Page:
The Mitchell’s Game Plan
In 2012, Corey Mitchell was diagnosed with PNET Ewings Sarcoma, a very rare cancer. The news came just a few days before he was to start the 6th grade in Woodland, Al. He had spent the summer as many southern boys his age had — playing summer baseball. But his family began to notice that something was not exactly right about Corey and after a couple of visits to the doctor, they were sent to Children’s of Alabama in Birmingham.
The oldest of three kids, Corey had known one thing his whole life — sports. They had always been very close and highly interactive with each other but since the best treatment for Corey was in Birmingham, they had tough choices to make. He was excited about starting school and getting back into a rhythm, but with his diagnosis his world came crashing down. He could not play sports, he could not go to the 6th grade (high school in his town), and it seemed he could no longer just be a kid.
Corey’s family knew they had to make a game plan — they referred to everything they could in sports terms to make the transition easier. They had always been very close and while they all knew the best treatment for Corey was in Birmingham, they had a tough choice to make. Corey’s father was forced to ‘play’ mom and dad to Corey’s siblings, Caroline and Chandler, while also working a stressful, full-time job. Corey’s mom traveled to Birmingham with him for his treatment. Corey spent about 200 days in the hospital, many of which his mom spent at the Ronald McDonald House.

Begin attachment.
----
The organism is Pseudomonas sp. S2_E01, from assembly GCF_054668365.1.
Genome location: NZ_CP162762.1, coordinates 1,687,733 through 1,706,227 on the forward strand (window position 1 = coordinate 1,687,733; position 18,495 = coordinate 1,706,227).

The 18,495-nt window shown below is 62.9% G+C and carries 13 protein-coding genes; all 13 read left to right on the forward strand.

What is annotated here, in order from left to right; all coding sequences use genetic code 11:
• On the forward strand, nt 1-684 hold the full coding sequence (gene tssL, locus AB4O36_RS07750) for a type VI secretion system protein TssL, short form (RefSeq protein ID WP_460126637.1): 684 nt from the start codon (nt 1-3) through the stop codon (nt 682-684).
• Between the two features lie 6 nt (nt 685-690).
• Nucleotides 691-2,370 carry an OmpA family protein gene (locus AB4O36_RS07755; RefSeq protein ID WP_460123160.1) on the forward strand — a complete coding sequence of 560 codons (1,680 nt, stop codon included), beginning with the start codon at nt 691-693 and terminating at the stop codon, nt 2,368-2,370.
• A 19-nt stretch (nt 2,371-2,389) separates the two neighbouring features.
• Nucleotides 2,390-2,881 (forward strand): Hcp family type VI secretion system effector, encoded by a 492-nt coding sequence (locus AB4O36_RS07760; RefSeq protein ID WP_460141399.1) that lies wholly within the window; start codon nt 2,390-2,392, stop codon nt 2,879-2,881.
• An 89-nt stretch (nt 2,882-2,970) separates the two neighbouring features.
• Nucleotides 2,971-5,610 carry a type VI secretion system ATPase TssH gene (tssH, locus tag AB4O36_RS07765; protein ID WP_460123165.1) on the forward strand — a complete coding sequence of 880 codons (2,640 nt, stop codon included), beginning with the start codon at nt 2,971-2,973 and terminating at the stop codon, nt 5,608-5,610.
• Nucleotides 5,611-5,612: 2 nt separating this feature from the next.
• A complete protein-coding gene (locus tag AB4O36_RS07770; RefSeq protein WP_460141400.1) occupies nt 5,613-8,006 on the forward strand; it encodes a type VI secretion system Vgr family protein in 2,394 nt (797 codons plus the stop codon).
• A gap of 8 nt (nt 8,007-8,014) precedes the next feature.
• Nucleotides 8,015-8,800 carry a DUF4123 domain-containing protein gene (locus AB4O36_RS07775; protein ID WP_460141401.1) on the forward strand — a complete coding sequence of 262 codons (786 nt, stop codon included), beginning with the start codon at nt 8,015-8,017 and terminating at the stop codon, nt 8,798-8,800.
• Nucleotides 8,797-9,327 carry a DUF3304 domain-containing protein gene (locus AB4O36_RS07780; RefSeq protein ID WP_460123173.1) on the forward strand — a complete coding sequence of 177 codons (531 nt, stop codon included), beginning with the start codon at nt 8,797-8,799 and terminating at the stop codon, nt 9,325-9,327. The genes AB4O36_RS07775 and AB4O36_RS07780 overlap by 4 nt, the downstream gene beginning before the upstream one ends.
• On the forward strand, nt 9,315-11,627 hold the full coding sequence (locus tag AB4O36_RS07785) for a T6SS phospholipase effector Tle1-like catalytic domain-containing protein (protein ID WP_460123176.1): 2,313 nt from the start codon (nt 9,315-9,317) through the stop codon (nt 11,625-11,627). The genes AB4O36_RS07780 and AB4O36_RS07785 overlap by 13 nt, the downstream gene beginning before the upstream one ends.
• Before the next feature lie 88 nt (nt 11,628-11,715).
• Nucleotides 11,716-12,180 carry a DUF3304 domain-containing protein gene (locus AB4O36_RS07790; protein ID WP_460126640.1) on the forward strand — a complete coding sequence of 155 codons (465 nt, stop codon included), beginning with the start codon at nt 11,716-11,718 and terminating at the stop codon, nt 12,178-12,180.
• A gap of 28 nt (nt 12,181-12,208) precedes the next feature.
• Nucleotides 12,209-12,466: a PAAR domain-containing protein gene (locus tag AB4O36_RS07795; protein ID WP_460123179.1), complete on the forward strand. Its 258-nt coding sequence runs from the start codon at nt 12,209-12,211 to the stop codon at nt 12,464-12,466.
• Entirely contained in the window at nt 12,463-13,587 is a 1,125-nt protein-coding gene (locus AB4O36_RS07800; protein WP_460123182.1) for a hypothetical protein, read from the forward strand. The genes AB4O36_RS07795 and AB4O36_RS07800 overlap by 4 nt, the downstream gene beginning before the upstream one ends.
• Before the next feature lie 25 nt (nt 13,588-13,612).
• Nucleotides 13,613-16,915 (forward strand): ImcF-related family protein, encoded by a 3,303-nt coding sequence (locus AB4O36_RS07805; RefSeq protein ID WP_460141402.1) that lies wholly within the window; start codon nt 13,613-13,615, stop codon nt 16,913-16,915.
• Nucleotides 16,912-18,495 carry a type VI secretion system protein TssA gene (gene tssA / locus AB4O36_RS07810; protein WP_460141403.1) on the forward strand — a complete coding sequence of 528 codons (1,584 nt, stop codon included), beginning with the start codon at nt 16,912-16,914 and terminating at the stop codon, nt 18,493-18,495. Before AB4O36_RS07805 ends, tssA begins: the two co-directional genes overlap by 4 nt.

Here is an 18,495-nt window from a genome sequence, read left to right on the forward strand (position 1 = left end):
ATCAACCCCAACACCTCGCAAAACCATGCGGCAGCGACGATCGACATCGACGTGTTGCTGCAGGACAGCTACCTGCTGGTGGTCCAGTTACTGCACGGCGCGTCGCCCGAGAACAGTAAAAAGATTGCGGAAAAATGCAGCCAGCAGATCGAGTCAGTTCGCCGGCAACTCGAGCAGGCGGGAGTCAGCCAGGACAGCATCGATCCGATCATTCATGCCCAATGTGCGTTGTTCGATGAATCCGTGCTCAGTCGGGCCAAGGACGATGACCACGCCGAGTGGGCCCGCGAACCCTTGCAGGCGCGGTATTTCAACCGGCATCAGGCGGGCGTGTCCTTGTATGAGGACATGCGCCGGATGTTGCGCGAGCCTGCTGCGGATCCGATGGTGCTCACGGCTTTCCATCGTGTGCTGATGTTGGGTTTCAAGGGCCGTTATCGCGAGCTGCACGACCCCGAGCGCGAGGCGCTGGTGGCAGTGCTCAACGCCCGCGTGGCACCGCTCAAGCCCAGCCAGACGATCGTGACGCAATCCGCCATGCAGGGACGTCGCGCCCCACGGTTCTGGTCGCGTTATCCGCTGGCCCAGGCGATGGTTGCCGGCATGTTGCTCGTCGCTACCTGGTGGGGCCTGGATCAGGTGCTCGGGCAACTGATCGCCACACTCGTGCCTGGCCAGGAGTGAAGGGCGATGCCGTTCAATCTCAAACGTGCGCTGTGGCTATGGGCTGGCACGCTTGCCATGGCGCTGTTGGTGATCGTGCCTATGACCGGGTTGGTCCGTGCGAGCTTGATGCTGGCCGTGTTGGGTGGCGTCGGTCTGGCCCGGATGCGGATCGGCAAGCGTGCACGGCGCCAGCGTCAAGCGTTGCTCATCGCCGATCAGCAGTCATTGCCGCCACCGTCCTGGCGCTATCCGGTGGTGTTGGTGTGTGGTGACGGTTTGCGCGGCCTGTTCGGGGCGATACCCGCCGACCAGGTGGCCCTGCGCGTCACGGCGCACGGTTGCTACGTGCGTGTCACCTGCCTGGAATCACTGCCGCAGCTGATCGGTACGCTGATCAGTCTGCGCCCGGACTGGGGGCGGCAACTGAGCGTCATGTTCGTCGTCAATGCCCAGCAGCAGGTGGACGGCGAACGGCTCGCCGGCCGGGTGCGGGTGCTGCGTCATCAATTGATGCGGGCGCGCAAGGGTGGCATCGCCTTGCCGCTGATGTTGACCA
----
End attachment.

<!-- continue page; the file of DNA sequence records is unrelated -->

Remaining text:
Corey is now in remission, but at just 14 years-old, has endured 35 weeks of chemotherapy, 25 radiation treatments, 5 surgeries, 5 chest tubes, has spent 100 days on a feeding tube and 100 days with a chest catheter. His doctors and family refer to these numbers as his “stats,” much like the numbers you would see on the back of a baseball card. And although much of Corey’s recent childhood has been spent in Birmingham, at the hospital or the Ronald McDonald House, his family has made sure he didn’t miss out on having fun. They have taken advantage of all of the family programming at the House — often attending Barons games, taking trips to the McWane Science Center, and even becoming close with other House guests.
Corey’s family have been great teammates for the other families at Ronald McDonald House. Upon each visit to the House, Corey’s family makes signs and crafts to hand out to the families. They leave goodie bags at each door and make sure each family knows they are not alone. This family always had the support they needed and they want to make sure each family feels the same. The bonding that takes place at the House is one of the unexpected benefits that constantly surprises everyone and makes this facility a true home away from home for these families in need.
You can watch more of Corey’s story in the video below, which was featured at our 2016 Heart of the House Gala.